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Senior Conservatives ask for reset in relations with China

Senior Conservatives have demanded a reset in UK policy towards China asking for sanctions against officials responsible for human rights abuses.

The Conservative Human Rights Commission have called on a rethink in relations after hearing evidence of abuses from torture to slavery, BBC reported.

It urged the UK to work with allies to respond to China’s behaviour.

Foreign Secretary Dominic Raab has said the UK plays a “leading role” in highlighting abuses.

The Commission made the recommendations in a new report endorsed by two former Conservative foreign secretaries, Lord Hague and Sir Malcolm Rifkind.

It adds to growing internal pressure on the government from Conservative circles to harden its line on China.

The Commission says it has heard first-hand evidence of human rights violations in China from dissidents, lawyers, and human rights campaigners.

This included violations of media freedom, clampdowns on Uighur Muslims, modern day slavery, and the establishment of an “Orwellian surveillance state,” it added.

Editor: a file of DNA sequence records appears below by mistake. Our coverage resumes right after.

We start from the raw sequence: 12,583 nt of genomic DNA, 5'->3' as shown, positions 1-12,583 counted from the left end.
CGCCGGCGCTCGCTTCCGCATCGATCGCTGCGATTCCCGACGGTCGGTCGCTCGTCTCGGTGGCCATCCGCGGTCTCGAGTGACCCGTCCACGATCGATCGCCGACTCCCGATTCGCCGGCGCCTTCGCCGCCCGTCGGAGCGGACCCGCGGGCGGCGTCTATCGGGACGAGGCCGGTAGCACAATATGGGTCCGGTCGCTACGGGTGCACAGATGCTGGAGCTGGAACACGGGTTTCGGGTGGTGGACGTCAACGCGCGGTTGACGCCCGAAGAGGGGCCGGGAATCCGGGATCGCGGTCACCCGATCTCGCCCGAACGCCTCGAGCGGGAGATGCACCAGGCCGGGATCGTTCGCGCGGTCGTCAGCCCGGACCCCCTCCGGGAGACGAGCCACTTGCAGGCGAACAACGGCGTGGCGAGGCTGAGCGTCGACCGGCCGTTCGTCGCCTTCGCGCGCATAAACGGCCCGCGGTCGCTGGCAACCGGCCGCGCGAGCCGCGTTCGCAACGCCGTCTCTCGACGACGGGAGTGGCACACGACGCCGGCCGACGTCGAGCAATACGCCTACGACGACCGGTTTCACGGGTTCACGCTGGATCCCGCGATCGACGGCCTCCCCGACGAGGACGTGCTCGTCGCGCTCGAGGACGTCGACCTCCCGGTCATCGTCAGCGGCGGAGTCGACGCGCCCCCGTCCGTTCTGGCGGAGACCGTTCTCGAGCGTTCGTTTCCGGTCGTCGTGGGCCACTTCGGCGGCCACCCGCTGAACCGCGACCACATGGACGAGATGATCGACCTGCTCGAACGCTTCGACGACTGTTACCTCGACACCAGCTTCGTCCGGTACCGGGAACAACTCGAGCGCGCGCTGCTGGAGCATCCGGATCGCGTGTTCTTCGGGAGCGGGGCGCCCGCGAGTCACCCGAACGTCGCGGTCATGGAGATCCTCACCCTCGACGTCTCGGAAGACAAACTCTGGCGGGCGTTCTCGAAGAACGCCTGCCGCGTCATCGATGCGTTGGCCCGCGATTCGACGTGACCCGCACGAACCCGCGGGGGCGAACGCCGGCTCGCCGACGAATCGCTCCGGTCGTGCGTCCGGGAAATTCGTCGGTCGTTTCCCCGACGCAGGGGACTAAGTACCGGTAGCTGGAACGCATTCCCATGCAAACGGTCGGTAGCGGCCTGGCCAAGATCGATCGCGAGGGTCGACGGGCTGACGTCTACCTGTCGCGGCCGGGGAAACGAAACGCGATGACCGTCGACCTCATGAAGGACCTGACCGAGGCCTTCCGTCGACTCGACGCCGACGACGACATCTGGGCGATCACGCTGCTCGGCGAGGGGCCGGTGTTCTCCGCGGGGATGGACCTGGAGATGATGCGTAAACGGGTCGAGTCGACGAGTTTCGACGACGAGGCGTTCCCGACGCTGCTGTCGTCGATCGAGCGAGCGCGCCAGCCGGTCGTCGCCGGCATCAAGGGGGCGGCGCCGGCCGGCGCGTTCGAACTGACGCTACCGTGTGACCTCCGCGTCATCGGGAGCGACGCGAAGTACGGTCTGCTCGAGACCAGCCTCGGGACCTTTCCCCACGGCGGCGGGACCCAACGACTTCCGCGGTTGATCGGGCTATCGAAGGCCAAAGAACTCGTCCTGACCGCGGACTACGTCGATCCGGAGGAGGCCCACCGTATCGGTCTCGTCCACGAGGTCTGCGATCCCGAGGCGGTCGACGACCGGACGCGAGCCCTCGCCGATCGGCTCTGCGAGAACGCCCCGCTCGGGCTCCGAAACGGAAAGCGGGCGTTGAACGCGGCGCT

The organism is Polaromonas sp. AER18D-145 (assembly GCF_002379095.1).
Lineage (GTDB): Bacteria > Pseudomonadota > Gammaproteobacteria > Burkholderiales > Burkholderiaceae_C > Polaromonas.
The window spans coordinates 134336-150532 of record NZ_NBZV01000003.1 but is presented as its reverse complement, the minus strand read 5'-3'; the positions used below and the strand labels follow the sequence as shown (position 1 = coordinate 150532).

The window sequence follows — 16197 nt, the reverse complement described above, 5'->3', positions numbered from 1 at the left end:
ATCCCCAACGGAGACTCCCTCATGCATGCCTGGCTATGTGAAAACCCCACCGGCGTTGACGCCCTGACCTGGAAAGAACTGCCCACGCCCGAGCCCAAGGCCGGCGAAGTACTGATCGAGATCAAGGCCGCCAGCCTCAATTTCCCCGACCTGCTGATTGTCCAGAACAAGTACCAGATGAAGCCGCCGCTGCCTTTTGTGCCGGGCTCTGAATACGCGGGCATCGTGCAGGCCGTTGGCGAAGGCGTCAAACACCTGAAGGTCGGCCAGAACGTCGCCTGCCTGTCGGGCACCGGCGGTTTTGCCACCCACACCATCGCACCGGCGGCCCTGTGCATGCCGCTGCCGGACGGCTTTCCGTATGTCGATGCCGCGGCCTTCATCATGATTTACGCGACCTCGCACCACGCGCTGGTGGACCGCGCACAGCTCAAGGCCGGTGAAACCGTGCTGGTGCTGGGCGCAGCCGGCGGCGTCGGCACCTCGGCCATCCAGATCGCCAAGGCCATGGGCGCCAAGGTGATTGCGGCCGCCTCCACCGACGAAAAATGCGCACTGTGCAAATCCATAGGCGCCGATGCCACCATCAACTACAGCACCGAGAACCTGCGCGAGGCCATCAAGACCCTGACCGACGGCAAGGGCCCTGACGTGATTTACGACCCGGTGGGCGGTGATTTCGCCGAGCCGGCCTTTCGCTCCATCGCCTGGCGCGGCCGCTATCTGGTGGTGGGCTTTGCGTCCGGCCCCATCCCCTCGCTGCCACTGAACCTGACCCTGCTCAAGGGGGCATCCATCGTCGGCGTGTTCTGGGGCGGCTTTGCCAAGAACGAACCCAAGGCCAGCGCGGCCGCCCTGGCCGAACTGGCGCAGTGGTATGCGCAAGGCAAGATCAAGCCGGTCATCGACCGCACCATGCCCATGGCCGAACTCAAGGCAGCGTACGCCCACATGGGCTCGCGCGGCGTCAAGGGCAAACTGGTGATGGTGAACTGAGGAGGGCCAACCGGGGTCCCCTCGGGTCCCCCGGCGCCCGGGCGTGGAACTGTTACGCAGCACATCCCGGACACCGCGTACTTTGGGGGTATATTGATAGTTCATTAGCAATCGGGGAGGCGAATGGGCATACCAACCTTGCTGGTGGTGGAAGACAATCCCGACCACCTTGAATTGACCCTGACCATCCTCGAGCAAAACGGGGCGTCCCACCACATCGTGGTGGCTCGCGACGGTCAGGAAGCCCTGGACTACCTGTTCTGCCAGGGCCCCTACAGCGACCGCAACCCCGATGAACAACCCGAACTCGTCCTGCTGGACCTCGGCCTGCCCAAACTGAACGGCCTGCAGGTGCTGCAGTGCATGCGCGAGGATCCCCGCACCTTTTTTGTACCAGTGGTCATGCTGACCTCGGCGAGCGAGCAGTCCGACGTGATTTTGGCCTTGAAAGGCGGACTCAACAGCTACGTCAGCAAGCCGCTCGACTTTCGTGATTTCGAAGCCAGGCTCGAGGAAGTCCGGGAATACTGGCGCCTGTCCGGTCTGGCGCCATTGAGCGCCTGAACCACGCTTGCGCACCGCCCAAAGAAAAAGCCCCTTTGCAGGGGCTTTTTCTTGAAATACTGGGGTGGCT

The group said this showed the need for a “comprehensive review” of China policy across UK government departments.

It also called for the UK to diversify its supply chains to reduce “strategic dependency” on China and further efforts to highlight rights issues at the United Nations.

Mr Raab announced fines on Tuesday for UK firms doing business in China if they cannot show that their products aren’t linked to forced labour in the country’s Xinjiang region.

In December, the BBC revealed new evidence that China is forcing hundreds of thousands of Uighurs and other minorities into hard, manual labour in the cotton fields of Xinjiang.

MPs and peers are separately pushing for new laws to block trade deals with countries found guilty of genocide, something which for now the government is resisting.

Mr Raab told MPs the idea was “well-meaning” but it would be wrong to “sub-contract” the issue of when to break off trade talks to the courts.

The Conservative Human Rights Commission, established in 2005, aims to highlight human rights concerns and keep the issue high on the party’s agenda.

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